“Mum told me that in the evening hours of the 7th, she had to go and look for their corpses at the mass place where they were shot . . . Mum, in the evening, was able to identify their corpses, took them in a wheelbarrow, pushed them to the family house, where they were buried. So, I never saw their corpses, I never saw their bodies.” 
Most victims, however, were dumped in mass graves or thrown into the Niger. Few people had any opportunity to conduct requisite burial practices – an affront that is deeply resented to this day. When it was safe to move about, Frank Ijeh, a local Red Cross worker, enlisted surviving men to dig hurried, shallow graves wherever they found bodies around the town: “There are so many, I cannot remember. So many, so many, so many.”  In spite of these efforts, many lay unburied for several days. Interviewed in 1977, a Mrs. Mordi reported that “for nearly two days . . . the soldiers wouldn’t let us come near . . . without opening fire. It was only when the stench of decaying corpses was all over the place that the soldiers relented . . . ” She retrieved her husband’s body, but not that of a Catholic lay brother, Ignatius Barmah, who had died beside him. She was able to put tinyele’a, a white cloth, over him – an important ceremonial act usually done by close relatives. Esther Nwanze recalled how wives went searching for their husbands, dragging them home if they could find them: “Some dragged two days before they reached home.” (pp. 47-49)
FIFTY YEARS after the mass sacrifice at the Altar of Moloch, Asaba remains. Resilient. Resourceful. Thriving. Hopeful. Peaceful. Thanks are due to the authors for recognizing the laudable role of Asaba women who, when their menfolk were wiped out, moved in and held up the Asaba family. But the extremely sad memories of five decades linger. The people wait for closure. The authors mention and discuss “transitional justice.” That has its place, of course. But can it really happen in the absence of official acknowledgement of the evil done? Can it proceed without official apology?

While this is pondered, there are a number of assumptions and conclusions by the authors that lend themselves to interrogation. This may sound mundane but they describe the people of Asaba as Asabans. No. They are Ndi Asaba or Ndi Ahaba. More seriously, their narrative on the Aburi talks is astonishing: “In early January 1967, at a two-day summit in Aburi, Ghana, between federal authorities and the country’s regional governors, Gowon and Ojukwu were unable to reach a compromise over whether Nigeria should become a loose confederation of semi-independent states or remain a federation. The failure of the Aburi summit accelerated the Eastern Region’s movement toward secession.” (p. 10)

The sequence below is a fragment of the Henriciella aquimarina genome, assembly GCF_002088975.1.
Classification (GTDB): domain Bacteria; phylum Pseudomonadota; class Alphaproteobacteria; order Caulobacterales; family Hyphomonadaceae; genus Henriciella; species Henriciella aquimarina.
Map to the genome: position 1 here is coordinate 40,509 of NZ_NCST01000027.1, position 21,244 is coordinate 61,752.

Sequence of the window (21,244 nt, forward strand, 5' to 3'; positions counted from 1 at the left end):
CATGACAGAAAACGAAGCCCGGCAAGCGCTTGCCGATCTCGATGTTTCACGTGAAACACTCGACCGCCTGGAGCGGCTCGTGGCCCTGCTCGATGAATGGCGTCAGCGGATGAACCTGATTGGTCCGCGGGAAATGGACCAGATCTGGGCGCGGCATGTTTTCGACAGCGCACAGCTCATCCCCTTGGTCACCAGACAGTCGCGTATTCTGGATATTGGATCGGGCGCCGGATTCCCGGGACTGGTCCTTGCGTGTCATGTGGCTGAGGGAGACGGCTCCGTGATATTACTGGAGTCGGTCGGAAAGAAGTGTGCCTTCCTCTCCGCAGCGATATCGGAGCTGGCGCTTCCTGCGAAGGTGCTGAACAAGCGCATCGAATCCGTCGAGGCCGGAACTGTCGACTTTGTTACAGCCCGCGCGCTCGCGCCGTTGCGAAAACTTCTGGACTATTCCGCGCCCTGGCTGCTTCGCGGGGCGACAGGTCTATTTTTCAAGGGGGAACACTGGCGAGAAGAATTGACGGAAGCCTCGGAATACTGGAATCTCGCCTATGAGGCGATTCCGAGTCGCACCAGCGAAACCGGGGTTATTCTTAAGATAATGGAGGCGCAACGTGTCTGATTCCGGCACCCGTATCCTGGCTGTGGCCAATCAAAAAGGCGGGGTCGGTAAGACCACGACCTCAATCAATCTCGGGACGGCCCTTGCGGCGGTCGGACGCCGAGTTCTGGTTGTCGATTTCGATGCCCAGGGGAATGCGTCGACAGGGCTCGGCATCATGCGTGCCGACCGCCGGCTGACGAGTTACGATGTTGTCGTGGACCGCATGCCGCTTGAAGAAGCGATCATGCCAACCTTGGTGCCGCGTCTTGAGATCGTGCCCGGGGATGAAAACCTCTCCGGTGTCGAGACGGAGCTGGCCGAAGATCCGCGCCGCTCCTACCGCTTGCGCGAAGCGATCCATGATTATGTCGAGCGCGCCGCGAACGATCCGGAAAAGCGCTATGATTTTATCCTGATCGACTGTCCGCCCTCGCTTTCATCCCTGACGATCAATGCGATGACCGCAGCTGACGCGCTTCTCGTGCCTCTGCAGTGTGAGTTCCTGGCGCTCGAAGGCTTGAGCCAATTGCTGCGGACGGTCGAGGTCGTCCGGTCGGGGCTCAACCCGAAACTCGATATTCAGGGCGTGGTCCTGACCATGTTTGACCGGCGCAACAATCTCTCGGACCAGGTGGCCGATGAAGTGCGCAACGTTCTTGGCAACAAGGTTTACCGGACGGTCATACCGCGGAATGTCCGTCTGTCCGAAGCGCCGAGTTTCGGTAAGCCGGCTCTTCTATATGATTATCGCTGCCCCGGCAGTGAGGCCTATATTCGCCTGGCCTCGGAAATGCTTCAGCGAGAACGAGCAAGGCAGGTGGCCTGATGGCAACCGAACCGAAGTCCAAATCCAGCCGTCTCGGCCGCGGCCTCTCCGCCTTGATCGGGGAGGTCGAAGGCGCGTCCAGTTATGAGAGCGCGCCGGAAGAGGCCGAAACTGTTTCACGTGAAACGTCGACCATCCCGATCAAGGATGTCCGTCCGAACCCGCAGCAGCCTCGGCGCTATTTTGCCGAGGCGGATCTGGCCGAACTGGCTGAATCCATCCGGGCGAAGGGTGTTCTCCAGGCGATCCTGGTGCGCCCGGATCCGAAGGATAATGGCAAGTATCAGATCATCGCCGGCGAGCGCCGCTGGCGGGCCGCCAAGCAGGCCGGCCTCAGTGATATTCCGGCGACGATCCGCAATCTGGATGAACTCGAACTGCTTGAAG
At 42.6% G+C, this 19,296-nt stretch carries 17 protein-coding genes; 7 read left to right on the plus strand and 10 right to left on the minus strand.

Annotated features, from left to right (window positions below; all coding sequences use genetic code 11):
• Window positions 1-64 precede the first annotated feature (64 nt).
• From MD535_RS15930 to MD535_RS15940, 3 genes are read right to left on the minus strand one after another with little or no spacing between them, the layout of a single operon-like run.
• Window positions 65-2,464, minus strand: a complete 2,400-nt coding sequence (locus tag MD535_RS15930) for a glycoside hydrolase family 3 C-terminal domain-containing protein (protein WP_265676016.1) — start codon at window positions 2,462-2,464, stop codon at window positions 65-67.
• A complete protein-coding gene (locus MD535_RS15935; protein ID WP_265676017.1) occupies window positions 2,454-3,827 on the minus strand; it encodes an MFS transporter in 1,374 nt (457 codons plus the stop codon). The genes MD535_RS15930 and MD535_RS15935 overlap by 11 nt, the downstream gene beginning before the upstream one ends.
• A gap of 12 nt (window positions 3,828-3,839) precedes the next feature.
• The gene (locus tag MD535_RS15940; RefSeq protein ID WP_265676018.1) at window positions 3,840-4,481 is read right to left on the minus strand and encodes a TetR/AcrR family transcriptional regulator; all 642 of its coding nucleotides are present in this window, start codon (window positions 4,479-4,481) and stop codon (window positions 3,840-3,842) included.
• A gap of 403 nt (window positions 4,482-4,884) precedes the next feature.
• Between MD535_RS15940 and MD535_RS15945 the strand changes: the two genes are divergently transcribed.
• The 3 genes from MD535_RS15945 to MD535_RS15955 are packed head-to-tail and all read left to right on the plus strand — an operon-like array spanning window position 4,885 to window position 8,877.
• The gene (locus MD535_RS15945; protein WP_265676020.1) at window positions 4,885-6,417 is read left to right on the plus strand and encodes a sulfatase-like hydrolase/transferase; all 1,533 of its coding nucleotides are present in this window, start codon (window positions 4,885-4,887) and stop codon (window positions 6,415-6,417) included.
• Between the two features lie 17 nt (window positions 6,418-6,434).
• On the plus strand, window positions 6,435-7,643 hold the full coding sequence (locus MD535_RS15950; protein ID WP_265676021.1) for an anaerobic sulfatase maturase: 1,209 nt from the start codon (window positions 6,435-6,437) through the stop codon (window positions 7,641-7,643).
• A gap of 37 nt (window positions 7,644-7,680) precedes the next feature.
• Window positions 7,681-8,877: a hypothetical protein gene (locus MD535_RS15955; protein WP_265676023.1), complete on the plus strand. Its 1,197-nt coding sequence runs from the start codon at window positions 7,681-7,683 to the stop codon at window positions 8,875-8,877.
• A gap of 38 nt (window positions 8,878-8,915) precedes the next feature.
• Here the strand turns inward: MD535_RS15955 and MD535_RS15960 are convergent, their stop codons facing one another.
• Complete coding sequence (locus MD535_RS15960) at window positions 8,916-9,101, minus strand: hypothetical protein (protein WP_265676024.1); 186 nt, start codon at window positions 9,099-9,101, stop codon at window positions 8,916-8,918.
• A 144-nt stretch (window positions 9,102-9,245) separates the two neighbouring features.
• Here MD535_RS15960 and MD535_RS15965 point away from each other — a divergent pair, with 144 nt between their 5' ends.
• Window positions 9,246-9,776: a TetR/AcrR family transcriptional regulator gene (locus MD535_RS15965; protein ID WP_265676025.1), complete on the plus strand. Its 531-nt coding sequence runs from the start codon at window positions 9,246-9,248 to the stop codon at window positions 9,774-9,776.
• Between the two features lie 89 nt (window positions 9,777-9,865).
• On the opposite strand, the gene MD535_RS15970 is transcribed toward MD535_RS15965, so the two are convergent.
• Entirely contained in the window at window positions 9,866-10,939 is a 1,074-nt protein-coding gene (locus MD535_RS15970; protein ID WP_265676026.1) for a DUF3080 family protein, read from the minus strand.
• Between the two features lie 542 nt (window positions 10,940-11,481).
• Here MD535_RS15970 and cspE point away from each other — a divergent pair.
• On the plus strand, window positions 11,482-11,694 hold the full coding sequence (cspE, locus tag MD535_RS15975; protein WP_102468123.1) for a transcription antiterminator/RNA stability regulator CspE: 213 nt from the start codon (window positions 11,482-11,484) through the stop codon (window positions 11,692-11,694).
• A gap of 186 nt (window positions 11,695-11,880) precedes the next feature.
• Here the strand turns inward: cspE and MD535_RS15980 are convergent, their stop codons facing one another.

THIS account is unfortunate, to say the least. Gowon and Ojukwu did reach an agreement at Aburi. The records of meeting termed the Aburi Accord are public property, even available on the Internet. They show unequivocally that it was Gowon who reneged on the Accord, the last straw whose snapping inevitably led to the shooting war and the avoidable wastage of millions of precious lives. This embarrassing misrepresentation of a crucial piece of Nigerian history ought to be corrected in the next edition of the book.

The authors are spot on in concluding that the Asaba massacre and the shielding of the terrible development from public knowledge by Lagos and London helped to prolong the war for two main reasons. Had the story of the massacre hit the public domain, indignation in Britain and elsewhere could have forced Whitehall into reconsidering their unconditional supply of weaponry to the Federal side, thereby making Lagos more amenable to the idea of a peaceful resolution of the conflict. Again, the massacre compelled a lot of Ndi Asaba to join the war on the Biafran side, which used the macabre event to argue that laying down their arms would result in conclusive genocidal action against them. It was from this jump off point that the authors argued that Gowon had not prosecuted a war of genocide. Without playing on words, the Biafrans had a good case in terming the war genocidal.

THE ANTI-IGBO pogrom of 1966, a prelude to the war, had claimed an estimated 50,000 Igbo lives, according to the Massacre of Ndigbo in 1966: Report of the Justice G. C. M. Onyiuke Tribunal. That’s one. Two, the Gowon regime blockaded Biafra on the strength of a policy that proclaimed starvation a legitimate instrument of warfare. This cost kwashiorkor-induced deaths, mostly of children, by the tens of thousands. Three, throughout the war itself, the bombing and strafing of Biafran churches, hospitals, markets and refugee camps by Nigerian fighter-bombers were incessant, remorseless and systematic, leading to the deaths of thousands which never elicited official condemnation from a Britain solely interested in Nigeria’s oil. As a matter of fact, British Prime Minister Harold Wilson’s sanction of the punitive method of Gowon’s war underscored its genocidal configuration. Because of the importance of this point as a factor that framed the war, concise citation is imperative here:
“... Harold Wilson is totally unfazed as he informs Clyde Ferguson, the United States state department special coordinator for relief to Biafra, that he, Harold Wilson, ‘would accept a half million dead Biafrans if that was what it took’ Nigeria to destroy the Igbo resistance to the genocide ...” (Roger MorrisUncertain Greatness: Henry Kissinger and American Foreign Policy, London & New York: Quartet Books, 1977, p. 122 – quoted from Herbert Ekwe-Ekwe, “Igbo genocide, Britain and the United States”, re-thinkingafrica, 4 October 2015,